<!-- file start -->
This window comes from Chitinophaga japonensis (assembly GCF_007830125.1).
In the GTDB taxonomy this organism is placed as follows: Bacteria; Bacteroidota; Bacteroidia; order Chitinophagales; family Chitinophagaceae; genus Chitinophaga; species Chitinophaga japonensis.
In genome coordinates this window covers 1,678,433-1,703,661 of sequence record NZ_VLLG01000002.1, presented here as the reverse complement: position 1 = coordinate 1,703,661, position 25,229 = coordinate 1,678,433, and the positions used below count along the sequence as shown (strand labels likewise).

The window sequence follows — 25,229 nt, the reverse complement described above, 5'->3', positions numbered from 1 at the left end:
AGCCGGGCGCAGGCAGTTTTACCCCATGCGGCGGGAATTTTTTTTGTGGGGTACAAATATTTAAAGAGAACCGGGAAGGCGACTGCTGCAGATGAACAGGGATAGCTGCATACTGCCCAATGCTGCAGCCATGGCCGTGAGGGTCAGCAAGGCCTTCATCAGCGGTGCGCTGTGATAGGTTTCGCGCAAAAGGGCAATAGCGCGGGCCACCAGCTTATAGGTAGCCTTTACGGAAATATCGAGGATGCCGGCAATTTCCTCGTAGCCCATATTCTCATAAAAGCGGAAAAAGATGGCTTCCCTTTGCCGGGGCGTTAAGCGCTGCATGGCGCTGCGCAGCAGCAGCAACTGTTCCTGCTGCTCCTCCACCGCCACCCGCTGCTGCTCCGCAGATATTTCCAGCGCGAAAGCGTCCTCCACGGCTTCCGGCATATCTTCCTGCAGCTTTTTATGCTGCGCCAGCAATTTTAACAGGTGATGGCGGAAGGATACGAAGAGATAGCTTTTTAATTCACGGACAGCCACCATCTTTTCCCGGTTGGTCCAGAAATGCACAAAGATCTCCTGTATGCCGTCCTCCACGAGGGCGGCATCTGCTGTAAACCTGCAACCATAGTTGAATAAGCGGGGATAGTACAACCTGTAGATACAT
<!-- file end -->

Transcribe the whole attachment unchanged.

This window comes from Chitinophaga japonensis (assembly GCF_007830125.1).
In the GTDB taxonomy this organism is placed as follows: Bacteria; Bacteroidota; Bacteroidia; order Chitinophagales; family Chitinophagaceae; genus Chitinophaga; species Chitinophaga japonensis.
In genome coordinates this window covers 1,678,433-1,703,661 of sequence record NZ_VLLG01000002.1, presented here as the reverse complement: position 1 = coordinate 1,703,661, position 25,229 = coordinate 1,678,433, and the positions used below count along the sequence as shown (strand labels likewise).

The window sequence follows — 25,229 nt, the reverse complement described above, 5'->3', positions numbered from 1 at the left end:
AGCCGGGCGCAGGCAGTTTTACCCCATGCGGCGGGAATTTTTTTTGTGGGGTACAAATATTTAAAGAGAACCGGGAAGGCGACTGCTGCAGATGAACAGGGATAGCTGCATACTGCCCAATGCTGCAGCCATGGCCGTGAGGGTCAGCAAGGCCTTCATCAGCGGTGCGCTGTGATAGGTTTCGCGCAAAAGGGCAATAGCGCGGGCCACCAGCTTATAGGTAGCCTTTACGGAAATATCGAGGATGCCGGCAATTTCCTCGTAGCCCATATTCTCATAAAAGCGGAAAAAGATGGCTTCCCTTTGCCGGGGCGTTAAGCGCTGCATGGCGCTGCGCAGCAGCAGCAACTGTTCCTGCTGCTCCTCCACCGCCACCCGCTGCTGCTCCGCAGATATTTCCAGCGCGAAAGCGTCCTCCACGGCTTCCGGCATATCTTCCTGCAGCTTTTTATGCTGCGCCAGCAATTTTAACAGGTGATGGCGGAAGGATACGAAGAGATAGCTTTTTAATTCACGGACAGCCACCATCTTTTCCCGGTTGGTCCAGAAATGCACAAAGATCTCCTGTATGCCGTCCTCCACGAGGGCGGCATCTGCTGTAAACCTGCAACCATAGTTGAATAAGCGGGGATAGTACAACCTGTAGATACAT